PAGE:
Where I’ve designed shoes for almost every person I’ve ever wanted to design product for, and once I started working with kids and seeing that light bulb turn on, and for them to be able to have the same experiences I was able to have, that was just so much more rewarding to me. I just felt like that was my calling to do. That was what I was blessed to be able to have a long career to do, plus no one had done it before. I knew what the industry need, and so I just decided to take the leap of faith and go off and try to do this teaching thing that I never did before, especially since I actually never went to college for design either. So I’ve never went to college for design. I end up getting a design job, prior to the top spot in the whole industry.
D’wayne: I figured that was possible, so why not try this?
Tim: I like that. I’m impressed by the fact that you don’t have a ton of experience when it comes to the schooling and the teaching aspect, but you’ve put together something that’s really impressive. Pensole has classes. You have a Skills Academy, all kinds of really impressive opportunities available for kids. So can you describe, I guess some of the opportunities that you have for high school students and particularly kids who are sneakerheads, kids who are interested in footwear design? What do you offer them?
D’wayne: Well, what we offer our kids is a direct link to the company they wish to work for. So, we teach you the way you will work at a company. We don’t teach the theory of anything. Everything that we do is really learned by doing, hands on projects, actually, real time projects where some of our programs we partner the students directly with the company, and they work on a project that’s directly for that company that could actually even be sold at retail as well.
So, we give them the experience of what it’s like to work at a company without physically working at that company. The part that I didn’t mention is a big chunk of what I’m doing for Pensole is what I wish I would have been able to have done for myself, where being the youngest of six kids not able to actually afford to go to college, I didn’t want that to be a barrier for kids either. So, the majority of everything that we do is free for students. So, the companies pay for the student’s tuition and their housing, if they’re coming from other parts of the country, or at another parts of the world, but we’re really trying to create that roadmap. That roadmap that they can see like, “Hey, I have this artistic ability. Maybe I should redirect it in this sneaker thing that I love because I’m buying, and trading, and selling sneakers all day, maybe I can take my hand at designing them and creating them.”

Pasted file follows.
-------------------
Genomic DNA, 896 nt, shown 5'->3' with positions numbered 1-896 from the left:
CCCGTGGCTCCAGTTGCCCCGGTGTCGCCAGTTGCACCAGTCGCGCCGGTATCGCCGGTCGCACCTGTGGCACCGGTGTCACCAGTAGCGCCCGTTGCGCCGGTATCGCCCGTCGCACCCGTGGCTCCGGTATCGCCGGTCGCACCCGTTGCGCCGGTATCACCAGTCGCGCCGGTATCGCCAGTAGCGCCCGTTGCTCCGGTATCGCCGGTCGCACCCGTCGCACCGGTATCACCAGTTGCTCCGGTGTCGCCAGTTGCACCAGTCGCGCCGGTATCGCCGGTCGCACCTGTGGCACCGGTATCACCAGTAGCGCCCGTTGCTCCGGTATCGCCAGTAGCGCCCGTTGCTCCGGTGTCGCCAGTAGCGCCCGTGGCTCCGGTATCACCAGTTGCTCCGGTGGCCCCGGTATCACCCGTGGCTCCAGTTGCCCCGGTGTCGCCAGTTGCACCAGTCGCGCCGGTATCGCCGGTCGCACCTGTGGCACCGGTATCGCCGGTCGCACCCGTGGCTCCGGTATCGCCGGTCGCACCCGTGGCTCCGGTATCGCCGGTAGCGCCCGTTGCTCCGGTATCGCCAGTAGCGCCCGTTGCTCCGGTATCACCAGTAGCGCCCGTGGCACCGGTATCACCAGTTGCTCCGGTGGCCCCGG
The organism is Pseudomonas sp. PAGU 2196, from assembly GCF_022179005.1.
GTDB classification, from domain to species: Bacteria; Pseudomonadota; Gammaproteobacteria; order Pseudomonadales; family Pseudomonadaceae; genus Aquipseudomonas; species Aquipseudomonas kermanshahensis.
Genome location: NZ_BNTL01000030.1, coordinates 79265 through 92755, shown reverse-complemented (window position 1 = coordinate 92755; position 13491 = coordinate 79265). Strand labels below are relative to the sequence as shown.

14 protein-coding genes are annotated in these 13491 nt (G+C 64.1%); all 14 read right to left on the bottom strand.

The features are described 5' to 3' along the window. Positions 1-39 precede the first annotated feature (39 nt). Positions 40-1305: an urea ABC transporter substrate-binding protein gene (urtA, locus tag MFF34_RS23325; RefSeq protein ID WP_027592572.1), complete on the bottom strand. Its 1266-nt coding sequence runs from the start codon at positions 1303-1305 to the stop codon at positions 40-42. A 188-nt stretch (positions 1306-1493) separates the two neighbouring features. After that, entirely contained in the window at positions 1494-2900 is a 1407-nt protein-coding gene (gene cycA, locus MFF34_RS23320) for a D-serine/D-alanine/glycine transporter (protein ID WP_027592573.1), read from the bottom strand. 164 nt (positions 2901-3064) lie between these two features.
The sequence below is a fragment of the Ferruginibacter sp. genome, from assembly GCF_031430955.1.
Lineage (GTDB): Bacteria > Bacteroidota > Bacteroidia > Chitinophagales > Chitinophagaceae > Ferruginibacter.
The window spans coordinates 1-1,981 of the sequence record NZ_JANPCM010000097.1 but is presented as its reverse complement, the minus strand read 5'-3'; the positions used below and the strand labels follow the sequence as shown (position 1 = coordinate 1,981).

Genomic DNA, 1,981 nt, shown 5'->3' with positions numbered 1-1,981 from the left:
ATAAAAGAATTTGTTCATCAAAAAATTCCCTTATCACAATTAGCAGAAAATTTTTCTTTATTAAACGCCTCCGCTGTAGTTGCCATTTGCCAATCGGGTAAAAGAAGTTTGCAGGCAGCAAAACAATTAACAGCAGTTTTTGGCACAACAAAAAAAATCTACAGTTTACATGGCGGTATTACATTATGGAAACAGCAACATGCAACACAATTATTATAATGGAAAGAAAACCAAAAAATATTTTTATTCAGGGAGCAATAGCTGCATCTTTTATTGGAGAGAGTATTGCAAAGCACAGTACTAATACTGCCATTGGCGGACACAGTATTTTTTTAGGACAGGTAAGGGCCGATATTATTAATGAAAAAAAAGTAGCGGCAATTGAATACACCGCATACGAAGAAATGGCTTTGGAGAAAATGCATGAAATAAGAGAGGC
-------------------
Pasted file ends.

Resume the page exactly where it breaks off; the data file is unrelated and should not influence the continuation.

So, we’re kind of giving those sneakerheads another option similar to when I was trying to play basketball, now I have another option. I didn’t make it to the NBA, but my shoes have made it to the NBA, and my shoes made it to Major League Baseball, and to every NFL field, in multiple Olympics. So, my sports dreams didn’t die because I couldn’t do it, it just manifested itself in a different way, and that’s what I want to help kids understand that there’s options to living your dream, it just may not reveal itself, it may take a little time.
Tim: There you go, there you go. Now, I do want to revisit, and I mean still talking about Pensole and everything that you do. Something that you mentioned back in the first question was the mentoring aspect. I know you have a lot of designers working in the industry, you said just 400th that you just placed, and a lot of them come back to mentor at Pensole and come back to help your current students. So, I guess the question I want to ask you is like, why is the mentoring aspect so important to you, and what do you think the benefits are like? How does it help the students that you work with?